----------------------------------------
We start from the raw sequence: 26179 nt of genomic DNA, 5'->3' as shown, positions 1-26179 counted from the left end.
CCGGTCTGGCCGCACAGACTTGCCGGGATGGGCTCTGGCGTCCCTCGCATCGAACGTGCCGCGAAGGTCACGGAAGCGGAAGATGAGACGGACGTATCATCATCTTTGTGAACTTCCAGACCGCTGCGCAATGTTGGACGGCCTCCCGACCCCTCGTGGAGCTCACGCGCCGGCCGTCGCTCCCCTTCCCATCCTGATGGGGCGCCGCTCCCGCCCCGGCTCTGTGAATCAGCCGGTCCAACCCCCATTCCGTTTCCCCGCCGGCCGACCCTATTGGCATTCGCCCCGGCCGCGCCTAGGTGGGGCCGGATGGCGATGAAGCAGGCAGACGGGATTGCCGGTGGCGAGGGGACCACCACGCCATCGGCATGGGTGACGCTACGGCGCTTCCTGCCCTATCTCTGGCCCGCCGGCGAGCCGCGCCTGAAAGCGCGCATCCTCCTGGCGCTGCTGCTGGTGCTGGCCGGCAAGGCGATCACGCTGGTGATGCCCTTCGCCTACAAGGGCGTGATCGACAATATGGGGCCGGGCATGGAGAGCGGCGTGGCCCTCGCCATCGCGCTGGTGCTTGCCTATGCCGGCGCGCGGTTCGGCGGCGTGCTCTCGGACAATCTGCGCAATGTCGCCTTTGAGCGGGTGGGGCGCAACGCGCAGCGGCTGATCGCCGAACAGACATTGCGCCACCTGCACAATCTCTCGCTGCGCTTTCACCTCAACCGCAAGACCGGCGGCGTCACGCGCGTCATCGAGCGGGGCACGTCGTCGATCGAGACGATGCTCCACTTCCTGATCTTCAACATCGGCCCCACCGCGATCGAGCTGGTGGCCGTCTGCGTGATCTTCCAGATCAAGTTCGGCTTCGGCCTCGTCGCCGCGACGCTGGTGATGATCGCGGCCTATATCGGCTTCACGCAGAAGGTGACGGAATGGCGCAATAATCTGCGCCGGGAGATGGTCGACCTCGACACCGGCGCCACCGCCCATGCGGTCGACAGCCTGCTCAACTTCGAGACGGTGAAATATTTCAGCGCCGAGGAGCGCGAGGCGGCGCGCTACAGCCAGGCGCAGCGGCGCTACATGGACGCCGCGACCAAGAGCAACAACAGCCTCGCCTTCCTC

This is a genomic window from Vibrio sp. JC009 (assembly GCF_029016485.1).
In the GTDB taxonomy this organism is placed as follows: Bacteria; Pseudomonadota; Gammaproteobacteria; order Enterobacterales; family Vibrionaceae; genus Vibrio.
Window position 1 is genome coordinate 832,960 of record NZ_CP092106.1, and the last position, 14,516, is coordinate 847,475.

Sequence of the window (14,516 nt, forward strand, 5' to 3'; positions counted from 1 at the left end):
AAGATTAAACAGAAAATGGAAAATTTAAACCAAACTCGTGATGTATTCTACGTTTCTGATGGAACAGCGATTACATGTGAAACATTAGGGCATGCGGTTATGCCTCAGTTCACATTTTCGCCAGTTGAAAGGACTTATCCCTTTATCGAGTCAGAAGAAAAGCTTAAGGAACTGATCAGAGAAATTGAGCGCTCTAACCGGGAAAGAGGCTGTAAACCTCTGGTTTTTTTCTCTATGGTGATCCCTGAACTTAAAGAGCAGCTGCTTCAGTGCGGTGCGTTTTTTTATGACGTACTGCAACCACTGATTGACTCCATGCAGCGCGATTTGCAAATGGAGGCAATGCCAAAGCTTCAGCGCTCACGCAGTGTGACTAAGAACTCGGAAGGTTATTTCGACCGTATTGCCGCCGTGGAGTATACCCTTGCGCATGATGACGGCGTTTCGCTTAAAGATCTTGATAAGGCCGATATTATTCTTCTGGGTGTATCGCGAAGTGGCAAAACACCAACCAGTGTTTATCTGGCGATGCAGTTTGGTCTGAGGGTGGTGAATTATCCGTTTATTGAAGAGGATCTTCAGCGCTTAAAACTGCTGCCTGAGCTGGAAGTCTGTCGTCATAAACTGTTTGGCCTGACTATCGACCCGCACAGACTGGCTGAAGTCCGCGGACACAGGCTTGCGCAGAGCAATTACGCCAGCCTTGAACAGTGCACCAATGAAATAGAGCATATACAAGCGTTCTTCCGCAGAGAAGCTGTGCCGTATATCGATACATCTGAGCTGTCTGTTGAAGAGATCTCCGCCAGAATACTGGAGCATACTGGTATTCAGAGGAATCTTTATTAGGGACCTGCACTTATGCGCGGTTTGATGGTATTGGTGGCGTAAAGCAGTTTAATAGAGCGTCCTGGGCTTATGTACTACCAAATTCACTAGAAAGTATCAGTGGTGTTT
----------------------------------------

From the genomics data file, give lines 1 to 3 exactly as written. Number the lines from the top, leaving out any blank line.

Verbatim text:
We start from the raw sequence: 26179 nt of genomic DNA, 5'->3' as shown, positions 1-26179 counted from the left end.
CCGGTCTGGCCGCACAGACTTGCCGGGATGGGCTCTGGCGTCCCTCGCATCGAACGTGCCGCGAAGGTCACGGAAGCGGAAGATGAGACGGACGTATCATCATCTTTGTGAACTTCCAGACCGCTGCGCAATGTTGGACGGCCTCCCGACCCCTCGTGGAGCTCACGCGCCGGCCGTCGCTCCCCTTCCCATCCTGATGGGGCGCCGCTCCCGCCCCGGCTCTGTGAATCAGCCGGTCCAACCCCCATTCCGTTTCCCCGCCGGCCGACCCTATTGGCATTCGCCCCGGCCGCGCCTAGGTGGGGCCGGATGGCGATGAAGCAGGCAGACGGGATTGCCGGTGGCGAGGGGACCACCACGCCATCGGCATGGGTGACGCTACGGCGCTTCCTGCCCTATCTCTGGCCCGCCGGCGAGCCGCGCCTGAAAGCGCGCATCCTCCTGGCGCTGCTGCTGGTGCTGGCCGGCAAGGCGATCACGCTGGTGATGCCCTTCGCCTACAAGGGCGTGATCGACAATATGGGGCCGGGCATGGAGAGCGGCGTGGCCCTCGCCATCGCGCTGGTGCTTGCCTATGCCGGCGCGCGGTTCGGCGGCGTGCTCTCGGACAATCTGCGCAATGTCGCCTTTGAGCGGGTGGGGCGCAACGCGCAGCGGCTGATCGCCGAACAGACATTGCGCCACCTGCACAATCTCTCGCTGCGCTTTCACCTCAACCGCAAGACCGGCGGCGTCACGCGCGTCATCGAGCGGGGCACGTCGTCGATCGAGACGATGCTCCACTTCCTGATCTTCAACATCGGCCCCACCGCGATCGAGCTGGTGGCCGTCTGCGTGATCTTCCAGATCAAGTTCGGCTTCGGCCTCGTCGCCGCGACGCTGGTGATGATCGCGGCCTATATCGGCTTCACGCAGAAGGTGACGGAATGGCGCAATAATCTGCGCCGGGAGATGGTCGACCTCGACACCGGCGCCACCGCCCATGCGGTCGACAGCCTGCTCAACTTCGAGACGGTGAAATATTTCAGCGCCGAGGAGCGCGAGGCGGCGCGCTACAGCCAGGCGCAGCGGCGCTACATGGACGCCGCGACCAAGAGCAACAACAGCCTCGCCTTCCTC

This is a genomic window from Vibrio sp. JC009 (assembly GCF_029016485.1).